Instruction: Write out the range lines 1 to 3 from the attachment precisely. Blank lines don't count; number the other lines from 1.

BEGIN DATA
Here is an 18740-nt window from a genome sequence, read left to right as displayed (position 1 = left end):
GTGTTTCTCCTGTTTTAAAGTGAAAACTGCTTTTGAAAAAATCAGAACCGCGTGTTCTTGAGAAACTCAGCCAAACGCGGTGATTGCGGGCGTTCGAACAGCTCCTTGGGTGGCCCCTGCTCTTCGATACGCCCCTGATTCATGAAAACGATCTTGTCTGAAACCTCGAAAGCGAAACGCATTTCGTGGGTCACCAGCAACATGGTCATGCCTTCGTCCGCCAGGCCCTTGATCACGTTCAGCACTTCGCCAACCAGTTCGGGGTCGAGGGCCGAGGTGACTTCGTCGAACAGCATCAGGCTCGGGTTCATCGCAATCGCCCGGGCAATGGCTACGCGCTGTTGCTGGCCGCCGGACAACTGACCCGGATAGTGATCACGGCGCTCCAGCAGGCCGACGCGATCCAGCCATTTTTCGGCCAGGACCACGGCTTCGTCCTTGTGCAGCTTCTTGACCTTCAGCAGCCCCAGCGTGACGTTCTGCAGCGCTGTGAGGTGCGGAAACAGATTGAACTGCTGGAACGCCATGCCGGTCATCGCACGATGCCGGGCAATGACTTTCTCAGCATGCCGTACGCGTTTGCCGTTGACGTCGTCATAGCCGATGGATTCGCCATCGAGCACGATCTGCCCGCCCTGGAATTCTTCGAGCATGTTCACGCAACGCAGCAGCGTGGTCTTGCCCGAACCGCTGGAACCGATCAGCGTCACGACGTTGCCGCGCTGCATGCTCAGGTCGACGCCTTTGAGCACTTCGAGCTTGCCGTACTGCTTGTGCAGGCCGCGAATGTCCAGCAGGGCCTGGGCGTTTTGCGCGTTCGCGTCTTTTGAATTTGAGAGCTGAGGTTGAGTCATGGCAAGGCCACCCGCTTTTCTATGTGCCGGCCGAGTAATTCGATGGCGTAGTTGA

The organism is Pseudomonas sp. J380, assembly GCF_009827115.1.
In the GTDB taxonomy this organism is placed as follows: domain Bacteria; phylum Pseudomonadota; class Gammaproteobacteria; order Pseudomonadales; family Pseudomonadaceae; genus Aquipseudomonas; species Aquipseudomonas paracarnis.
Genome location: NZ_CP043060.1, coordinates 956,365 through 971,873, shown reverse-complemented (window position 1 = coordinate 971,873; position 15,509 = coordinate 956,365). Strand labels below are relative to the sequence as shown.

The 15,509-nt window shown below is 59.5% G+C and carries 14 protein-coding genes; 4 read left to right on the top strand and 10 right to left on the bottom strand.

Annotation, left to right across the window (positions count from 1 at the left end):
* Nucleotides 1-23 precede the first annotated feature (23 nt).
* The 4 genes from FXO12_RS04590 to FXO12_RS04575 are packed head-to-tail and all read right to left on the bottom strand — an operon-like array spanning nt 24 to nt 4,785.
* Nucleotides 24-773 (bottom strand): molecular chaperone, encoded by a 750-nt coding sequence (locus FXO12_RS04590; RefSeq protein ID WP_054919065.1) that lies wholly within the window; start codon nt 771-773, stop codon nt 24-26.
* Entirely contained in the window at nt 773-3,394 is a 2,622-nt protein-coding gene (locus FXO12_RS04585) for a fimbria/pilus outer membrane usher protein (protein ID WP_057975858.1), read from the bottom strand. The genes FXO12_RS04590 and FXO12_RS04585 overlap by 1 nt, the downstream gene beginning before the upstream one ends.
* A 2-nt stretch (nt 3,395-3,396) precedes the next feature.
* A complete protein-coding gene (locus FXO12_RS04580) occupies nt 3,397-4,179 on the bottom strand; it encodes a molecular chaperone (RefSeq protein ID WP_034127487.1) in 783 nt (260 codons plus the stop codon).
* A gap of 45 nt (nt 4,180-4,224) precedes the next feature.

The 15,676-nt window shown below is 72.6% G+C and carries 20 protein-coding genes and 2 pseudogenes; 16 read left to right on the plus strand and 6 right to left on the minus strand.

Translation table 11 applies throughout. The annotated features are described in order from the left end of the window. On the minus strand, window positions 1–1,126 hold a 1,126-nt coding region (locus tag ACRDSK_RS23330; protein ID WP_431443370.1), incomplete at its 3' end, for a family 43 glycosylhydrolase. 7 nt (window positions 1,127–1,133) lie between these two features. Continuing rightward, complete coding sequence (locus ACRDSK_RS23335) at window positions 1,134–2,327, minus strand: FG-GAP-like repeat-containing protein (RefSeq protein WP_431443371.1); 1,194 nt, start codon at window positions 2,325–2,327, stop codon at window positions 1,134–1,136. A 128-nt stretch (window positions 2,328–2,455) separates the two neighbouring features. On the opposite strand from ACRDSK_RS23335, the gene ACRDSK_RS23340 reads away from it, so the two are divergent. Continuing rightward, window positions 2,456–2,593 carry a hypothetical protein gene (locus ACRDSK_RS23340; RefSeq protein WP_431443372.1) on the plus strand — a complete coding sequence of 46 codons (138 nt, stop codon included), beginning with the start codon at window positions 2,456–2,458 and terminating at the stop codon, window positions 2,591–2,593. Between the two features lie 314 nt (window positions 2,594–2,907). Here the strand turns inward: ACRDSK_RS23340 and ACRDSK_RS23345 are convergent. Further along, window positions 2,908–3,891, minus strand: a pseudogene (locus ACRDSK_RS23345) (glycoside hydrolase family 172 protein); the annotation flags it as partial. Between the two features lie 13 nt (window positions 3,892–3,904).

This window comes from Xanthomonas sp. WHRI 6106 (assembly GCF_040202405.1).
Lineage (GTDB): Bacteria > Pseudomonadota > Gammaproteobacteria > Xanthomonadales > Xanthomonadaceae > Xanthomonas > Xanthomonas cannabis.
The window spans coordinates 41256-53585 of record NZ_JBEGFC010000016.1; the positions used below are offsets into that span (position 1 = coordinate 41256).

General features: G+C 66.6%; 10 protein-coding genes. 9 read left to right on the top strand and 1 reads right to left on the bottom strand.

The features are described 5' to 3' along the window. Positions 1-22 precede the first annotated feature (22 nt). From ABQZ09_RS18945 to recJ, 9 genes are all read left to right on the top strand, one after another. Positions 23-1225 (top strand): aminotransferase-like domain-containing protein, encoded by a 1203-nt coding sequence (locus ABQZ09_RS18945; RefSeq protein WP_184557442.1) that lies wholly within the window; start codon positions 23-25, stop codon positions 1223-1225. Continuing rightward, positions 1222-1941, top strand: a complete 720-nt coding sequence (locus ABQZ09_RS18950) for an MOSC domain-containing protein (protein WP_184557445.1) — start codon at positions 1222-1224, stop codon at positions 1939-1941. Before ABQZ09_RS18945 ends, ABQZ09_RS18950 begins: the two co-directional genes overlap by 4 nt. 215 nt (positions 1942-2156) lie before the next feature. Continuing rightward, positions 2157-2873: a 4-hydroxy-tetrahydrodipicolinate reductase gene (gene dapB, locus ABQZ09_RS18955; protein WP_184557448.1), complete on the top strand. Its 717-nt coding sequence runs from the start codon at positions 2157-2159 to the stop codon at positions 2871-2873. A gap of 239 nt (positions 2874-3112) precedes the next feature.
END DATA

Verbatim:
Here is an 18740-nt window from a genome sequence, read left to right as displayed (position 1 = left end):
GTGTTTCTCCTGTTTTAAAGTGAAAACTGCTTTTGAAAAAATCAGAACCGCGTGTTCTTGAGAAACTCAGCCAAACGCGGTGATTGCGGGCGTTCGAACAGCTCCTTGGGTGGCCCCTGCTCTTCGATACGCCCCTGATTCATGAAAACGATCTTGTCTGAAACCTCGAAAGCGAAACGCATTTCGTGGGTCACCAGCAACATGGTCATGCCTTCGTCCGCCAGGCCCTTGATCACGTTCAGCACTTCGCCAACCAGTTCGGGGTCGAGGGCCGAGGTGACTTCGTCGAACAGCATCAGGCTCGGGTTCATCGCAATCGCCCGGGCAATGGCTACGCGCTGTTGCTGGCCGCCGGACAACTGACCCGGATAGTGATCACGGCGCTCCAGCAGGCCGACGCGATCCAGCCATTTTTCGGCCAGGACCACGGCTTCGTCCTTGTGCAGCTTCTTGACCTTCAGCAGCCCCAGCGTGACGTTCTGCAGCGCTGTGAGGTGCGGAAACAGATTGAACTGCTGGAACGCCATGCCGGTCATCGCACGATGCCGGGCAATGACTTTCTCAGCATGCCGTACGCGTTTGCCGTTGACGTCGTCATAGCCGATGGATTCGCCATCGAGCACGATCTGCCCGCCCTGGAATTCTTCGAGCATGTTCACGCAACGCAGCAGCGTGGTCTTGCCCGAACCGCTGGAACCGATCAGCGTCACGACGTTGCCGCGCTGCATGCTCAGGTCGACGCCTTTGAGCACTTCGAGCTTGCCGTACTGCTTGTGCAGGCCGCGAATGTCCAGCAGGGCCTGGGCGTTTTGCGCGTTCGCGTCTTTTGAATTTGAGAGCTGAGGTTGAGTCATGGCAAGGCCACCCGCTTTTCTATGTGCCGGCCGAGTAATTCGATGGCGTAGTTGA

The organism is Pseudomonas sp. J380, assembly GCF_009827115.1.